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‘My highest calling': Mont. EMT reflects on trips to war-torn Ukraine region

Cathy Trainor worked at a refugee center shortly after Russia’s invasion of Ukraine, where she treated people suffering the mental and physical effects of war


EMT Cathy Trainor, second from right, with fellow aid workers in Przemysl, Poland.

Photo/Cathy Trainor

“Oh my god, what the hell am I doing?”

That was one of EMT Cathy Trainor’s first thoughts while on a plane headed to Poland in March 2022, shortly after the Russian army’s invasion of Ukraine on Feb. 24. Despite her medical background and being a fluent speaker of the local language, impostor syndrome had briefly set in.

“There’s fear and anxiety because you’re going into the unknown and that never feels good,” she remembered feeling, wondering if she could “actually be helpful because everyone I’m going with is a native Russian or Ukrainian speaker and they have a higher level of care they can provide. I was unsure of myself.”

Trainor had only entered the EMS career field in 2017, when she became a volunteer for Big Sky Ski Patrol in Montana and “fell in love” with patient care and helping others.

But as she reflected during the flight, she realized it was almost as if the culmination of the last few years of her life had led her to that specific place in time. While working as a volunteer EMT, she had been spending the last few years traveling back and forth from Russia as part of the science and natural history filmmaking program at Montana State University.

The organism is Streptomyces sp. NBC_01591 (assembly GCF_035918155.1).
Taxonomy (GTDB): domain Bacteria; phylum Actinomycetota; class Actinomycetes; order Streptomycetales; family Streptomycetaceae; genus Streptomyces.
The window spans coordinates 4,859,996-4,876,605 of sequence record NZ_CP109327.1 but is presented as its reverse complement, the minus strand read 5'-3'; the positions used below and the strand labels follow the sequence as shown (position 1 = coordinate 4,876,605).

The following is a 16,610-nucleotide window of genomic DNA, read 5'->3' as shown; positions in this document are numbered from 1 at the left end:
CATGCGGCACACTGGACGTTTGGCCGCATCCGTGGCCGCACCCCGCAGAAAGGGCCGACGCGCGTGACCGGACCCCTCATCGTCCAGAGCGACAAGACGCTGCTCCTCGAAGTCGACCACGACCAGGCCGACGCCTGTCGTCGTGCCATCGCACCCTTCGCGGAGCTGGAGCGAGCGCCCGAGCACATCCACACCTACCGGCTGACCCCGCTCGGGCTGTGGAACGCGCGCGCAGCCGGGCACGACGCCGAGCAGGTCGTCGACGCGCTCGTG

“On a deeper level, I felt really calm about making that decision, because it really felt like it was in my highest calling to be able to go,” she said. “It felt very right, like I was going where I was supposed to be going.”

Traveling with a group of medical professionals as part of the Massachusetts-based Global Disaster Relief Team, Trainor and the team made their way to a refugee center in Przemysl, a Polish city near the Ukraine border, to aid refugees as they flooded out of the country in those early days following Russia’s invasion.

welcoming refugees to poland

One of Trainor’s main responsibilities during her trip was to man a pop-up pharmacy at the refugee center that doled out everything from ibuprofen to blood pressure medication to incoming Ukrainians, many who had arrived with only the clothes on their backs.

“Most of the people that we saw were coming from eastern Ukraine and they were coming from places that had been heavily, heavily bombed,” she said. “They had been on civilian evacuation buses that had been shot at on their way, going through checkpoint after checkpoint.”